The Café Chameleon case is cited which states that there was a clear nexus between the COVID-19 outbreak and the regulatory regime that caused the interruption to the insured’s business such that causation was established.

The FCA then goes on to deal with the policy wording of each Defendant insurer in depth.


The purpose of the test case was to remove the uncertainty that has been created by insurers’ reliance on reasons for denying cover which were of general application to policyholders and refusing to hear the individual merits of each claim.

Insurers should not adopt a narrow approach to the application of the clauses and causation.

The FCA therefore seeks declaratory relief to correct the errors in the insurers’ approach to the claims against them under the BI policies tested in this litigation.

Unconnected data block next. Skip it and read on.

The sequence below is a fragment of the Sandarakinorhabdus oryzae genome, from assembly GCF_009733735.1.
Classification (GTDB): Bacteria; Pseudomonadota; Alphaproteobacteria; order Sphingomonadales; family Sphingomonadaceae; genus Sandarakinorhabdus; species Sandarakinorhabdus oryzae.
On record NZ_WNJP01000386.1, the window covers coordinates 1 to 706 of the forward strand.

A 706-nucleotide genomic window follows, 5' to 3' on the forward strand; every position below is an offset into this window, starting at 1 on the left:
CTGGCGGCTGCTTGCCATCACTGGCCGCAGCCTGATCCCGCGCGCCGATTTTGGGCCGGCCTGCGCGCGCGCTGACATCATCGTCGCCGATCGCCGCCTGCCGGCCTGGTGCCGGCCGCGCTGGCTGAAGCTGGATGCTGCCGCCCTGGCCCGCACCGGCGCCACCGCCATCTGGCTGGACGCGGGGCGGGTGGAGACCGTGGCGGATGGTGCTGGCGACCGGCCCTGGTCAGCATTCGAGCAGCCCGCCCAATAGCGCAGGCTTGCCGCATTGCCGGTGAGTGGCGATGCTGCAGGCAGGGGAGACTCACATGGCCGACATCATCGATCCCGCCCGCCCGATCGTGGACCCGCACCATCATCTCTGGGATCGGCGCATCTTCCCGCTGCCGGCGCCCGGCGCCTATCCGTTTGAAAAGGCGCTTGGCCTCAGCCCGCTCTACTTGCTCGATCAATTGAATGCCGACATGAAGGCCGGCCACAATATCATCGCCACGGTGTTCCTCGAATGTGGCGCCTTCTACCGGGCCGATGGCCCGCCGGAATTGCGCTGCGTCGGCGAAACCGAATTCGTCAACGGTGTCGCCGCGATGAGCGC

Application to South Africa

What is clear from the FCA’s arguments is that the South African regulator, the Financial Sector Conduct Authority, in its communications, has taken a similar approach to that of the FCA.

Our courts have usually looked to foreign law to assist in their determinations, yet the FCA has, in this instance, relied upon the South African judgment of Café Chameleon to aid in its argument. This illustrates how the South African insurance industry is considered, from a regulatory perspective, as an equivalent jurisdiction to the of the UK. This test case as well as Café Chameleon are going to test the principles of Treating Customers Fairly (TCF).

Refer to our previous newsflashes on the regulatory response in South Africa here and the FSCA stance on BI insurance here.